Review: How to Train Your Dragon: The Hidden World (2019)


Flight Fantastic: DreamWorks Animation/Mad Hatter Entertainment

“There used to be dragons here when I was a boy”. I love the original HOW TO TRAIN YOUR DRAGON. The sequel was even better. THE HIDDEN WORLD had a lot to live up to, not least getting us to the moment when that iconic closing statement is made. Does it deliver? Almost.

Young dragon- rider Hiccup (Jay Baruchel) has been chieftain of his Viking tribe for a year, transforming the village of Berk into a paradise for his people and their dragons. But when a new threat emerges, it becomes clear that dragons will never be safe among humans and the search for the Hidden World where dragonkind came from begins.

Hiccup has remained a relatable and grounded unlikely hero to build the series around, brilliant and good-hearted but with many doubts and a physical disability to navigate. He becomes a man in the third and final part of his story through making some of the most difficult choices imaginable. I was reminded of that great line from Marlon Brando in SUPERMAN, “The son becomes the father and the father becomes the son” as, affectingly, Hiccup has to become more than a friend but also a surrogate parent to Toothless as his scaly companion belatedly enters adolescence. Toothless has severe arrested development from being supposedly the last of his species and living with humans for so long, and when his potential mate appears without warning he has no way of knowing how dragons are supposed to navigate this part of their lives. Copying a gawky teenager miming what he thinks a dragon courtship dance might look like probably isn’t the best way to impress.

It’s great that all the supporting players are given an important role in the story, not to mention everyone having cool bespoke dragon scale armour now. This also helps reinforce the bond between the dragons and their riders, that they are becoming one and the same. Astrid (America Ferrera) and Tuffnut’s (Justin Rupple doing a TJ Miller impression) parts in particular are boosted, with Astrid becoming Hiccup’s no-nonsense rock and Tuffnut providing most of the light relief. New foe Grimmel (F Murray Abraham, sprightly-sounding for a man of 80) represents all of humanity’s worst traits – cruelty, greed, pettiness and intolerance – and tests all of our heroes to their limit.

The action is spectacular and makes me wish this is the kind of fantasy creature spectacle we’d get in the FANTASTIC BEASTS sequels. From the tense peril of the baddie’s enslaved, acid-spewing nightmares chasing our heroes up a burning tower to the more serene but no less eye-popping flight through the subterranean bioluminescent caverns where the wild dragons dwell, all the money and imagination is certainly put up there on screen. I did admittedly miss John Powell’s more Celtic-influenced score from the previous movies to accompany the visuals; his latest effort is more a generic fantasy blockbuster sort of affair.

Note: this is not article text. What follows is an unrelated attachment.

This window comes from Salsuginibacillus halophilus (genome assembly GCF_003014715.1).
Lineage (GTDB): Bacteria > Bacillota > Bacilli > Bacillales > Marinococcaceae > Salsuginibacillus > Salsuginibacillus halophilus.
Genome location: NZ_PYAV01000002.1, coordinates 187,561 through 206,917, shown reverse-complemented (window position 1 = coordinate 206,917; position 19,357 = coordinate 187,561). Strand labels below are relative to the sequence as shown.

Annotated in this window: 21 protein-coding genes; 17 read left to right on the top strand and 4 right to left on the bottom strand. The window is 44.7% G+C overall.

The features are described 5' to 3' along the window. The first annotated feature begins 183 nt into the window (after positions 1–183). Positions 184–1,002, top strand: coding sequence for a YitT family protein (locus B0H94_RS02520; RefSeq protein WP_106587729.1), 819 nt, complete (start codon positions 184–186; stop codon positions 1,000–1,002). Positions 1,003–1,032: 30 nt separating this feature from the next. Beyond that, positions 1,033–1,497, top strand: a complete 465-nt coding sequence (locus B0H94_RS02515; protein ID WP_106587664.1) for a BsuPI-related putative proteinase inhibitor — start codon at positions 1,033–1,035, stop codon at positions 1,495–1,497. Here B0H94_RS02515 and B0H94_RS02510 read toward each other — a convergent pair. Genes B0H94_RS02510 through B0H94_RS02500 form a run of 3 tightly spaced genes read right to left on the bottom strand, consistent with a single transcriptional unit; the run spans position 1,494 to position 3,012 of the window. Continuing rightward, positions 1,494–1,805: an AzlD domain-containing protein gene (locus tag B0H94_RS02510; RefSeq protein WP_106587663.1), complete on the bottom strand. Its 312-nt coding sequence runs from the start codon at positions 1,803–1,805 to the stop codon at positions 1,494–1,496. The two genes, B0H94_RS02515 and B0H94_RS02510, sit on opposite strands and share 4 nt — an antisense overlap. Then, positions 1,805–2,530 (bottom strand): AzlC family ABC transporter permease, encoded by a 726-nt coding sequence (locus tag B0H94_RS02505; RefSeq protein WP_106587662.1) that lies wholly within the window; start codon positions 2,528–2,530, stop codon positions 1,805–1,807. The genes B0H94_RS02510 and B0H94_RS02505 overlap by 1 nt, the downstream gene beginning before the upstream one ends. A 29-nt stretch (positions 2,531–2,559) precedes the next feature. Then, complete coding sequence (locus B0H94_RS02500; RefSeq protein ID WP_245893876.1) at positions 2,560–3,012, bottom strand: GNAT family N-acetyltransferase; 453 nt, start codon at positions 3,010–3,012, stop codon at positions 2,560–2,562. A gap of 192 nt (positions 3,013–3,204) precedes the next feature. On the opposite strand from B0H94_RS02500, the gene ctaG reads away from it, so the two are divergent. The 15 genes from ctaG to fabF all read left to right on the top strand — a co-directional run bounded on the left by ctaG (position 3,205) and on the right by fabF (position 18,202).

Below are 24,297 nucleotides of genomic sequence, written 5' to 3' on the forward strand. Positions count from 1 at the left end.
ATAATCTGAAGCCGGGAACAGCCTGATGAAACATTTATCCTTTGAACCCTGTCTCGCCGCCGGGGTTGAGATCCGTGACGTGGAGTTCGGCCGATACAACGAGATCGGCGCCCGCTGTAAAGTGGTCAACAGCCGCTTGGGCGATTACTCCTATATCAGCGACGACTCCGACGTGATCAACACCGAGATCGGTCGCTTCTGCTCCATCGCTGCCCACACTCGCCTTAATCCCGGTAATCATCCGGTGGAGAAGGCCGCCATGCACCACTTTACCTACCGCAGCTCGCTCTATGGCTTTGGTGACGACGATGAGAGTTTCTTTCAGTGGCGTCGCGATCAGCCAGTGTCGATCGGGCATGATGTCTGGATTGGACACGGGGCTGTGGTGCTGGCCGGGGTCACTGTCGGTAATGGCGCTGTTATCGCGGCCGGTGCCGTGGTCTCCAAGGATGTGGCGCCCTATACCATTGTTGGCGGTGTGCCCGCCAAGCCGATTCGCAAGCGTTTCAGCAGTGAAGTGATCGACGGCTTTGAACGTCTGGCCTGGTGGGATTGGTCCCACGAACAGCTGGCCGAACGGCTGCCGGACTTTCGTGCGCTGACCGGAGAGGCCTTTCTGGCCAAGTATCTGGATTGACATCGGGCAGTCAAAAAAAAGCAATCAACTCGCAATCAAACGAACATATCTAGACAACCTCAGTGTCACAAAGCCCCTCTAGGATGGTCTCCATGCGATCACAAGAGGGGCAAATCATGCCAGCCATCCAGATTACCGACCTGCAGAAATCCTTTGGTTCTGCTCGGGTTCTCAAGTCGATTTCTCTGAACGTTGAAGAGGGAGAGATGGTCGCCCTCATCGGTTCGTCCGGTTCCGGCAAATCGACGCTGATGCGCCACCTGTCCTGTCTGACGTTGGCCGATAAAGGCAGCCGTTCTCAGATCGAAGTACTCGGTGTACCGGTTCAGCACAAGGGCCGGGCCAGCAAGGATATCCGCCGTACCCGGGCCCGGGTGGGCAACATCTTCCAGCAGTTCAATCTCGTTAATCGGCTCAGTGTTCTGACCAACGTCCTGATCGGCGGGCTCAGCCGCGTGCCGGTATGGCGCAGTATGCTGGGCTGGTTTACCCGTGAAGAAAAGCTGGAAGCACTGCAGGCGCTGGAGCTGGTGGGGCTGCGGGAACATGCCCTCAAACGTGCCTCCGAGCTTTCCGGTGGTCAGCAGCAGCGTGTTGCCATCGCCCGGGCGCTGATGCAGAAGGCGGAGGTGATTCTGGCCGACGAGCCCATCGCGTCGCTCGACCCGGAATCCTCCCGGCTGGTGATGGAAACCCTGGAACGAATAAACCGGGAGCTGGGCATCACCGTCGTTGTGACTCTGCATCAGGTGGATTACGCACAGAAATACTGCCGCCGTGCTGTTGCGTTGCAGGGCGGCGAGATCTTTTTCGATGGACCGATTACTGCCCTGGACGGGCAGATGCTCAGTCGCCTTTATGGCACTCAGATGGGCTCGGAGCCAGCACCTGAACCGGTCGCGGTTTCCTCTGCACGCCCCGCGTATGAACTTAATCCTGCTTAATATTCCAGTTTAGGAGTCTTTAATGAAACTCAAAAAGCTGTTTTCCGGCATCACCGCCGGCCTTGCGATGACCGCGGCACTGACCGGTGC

Last time we were asked to question whether you could ever truly tame nature, but this time it is the dragons have to go far away to protect them from us. Whether the collateral damage is caused intentionally by Grimmel and his hunters or accidentally by Hiccup and the Vikings of Berk, we really don’t come out of this well as a species. We have ruined the dragons’ world and any realistic chance of them living in harmony with us for many lifetimes.

The Hidden World is a well-conceived, visually dazzling final chapter to Hiccup and Toothless’s story with some soaring story beats, but I did still find myself missing the thematic depth and the darkness of the last instalment. It’s very much an EMPIRE STRIKES BACK vs RETURN OF THE JEDI type of situation. Director Dean DeBlois slightly disappointingly ends on a bittersweet (emphasis on the sweet) note rather than a truly tragic one, but he’s probably not as cynical as me. Regardless, this has been one Hel of a ride and I’ll really miss these characters. SSP

About Sam Sewell-Peterson

Writer and film fanatic fond of black comedies, sci-fi, animation and films about dysfunctional families.
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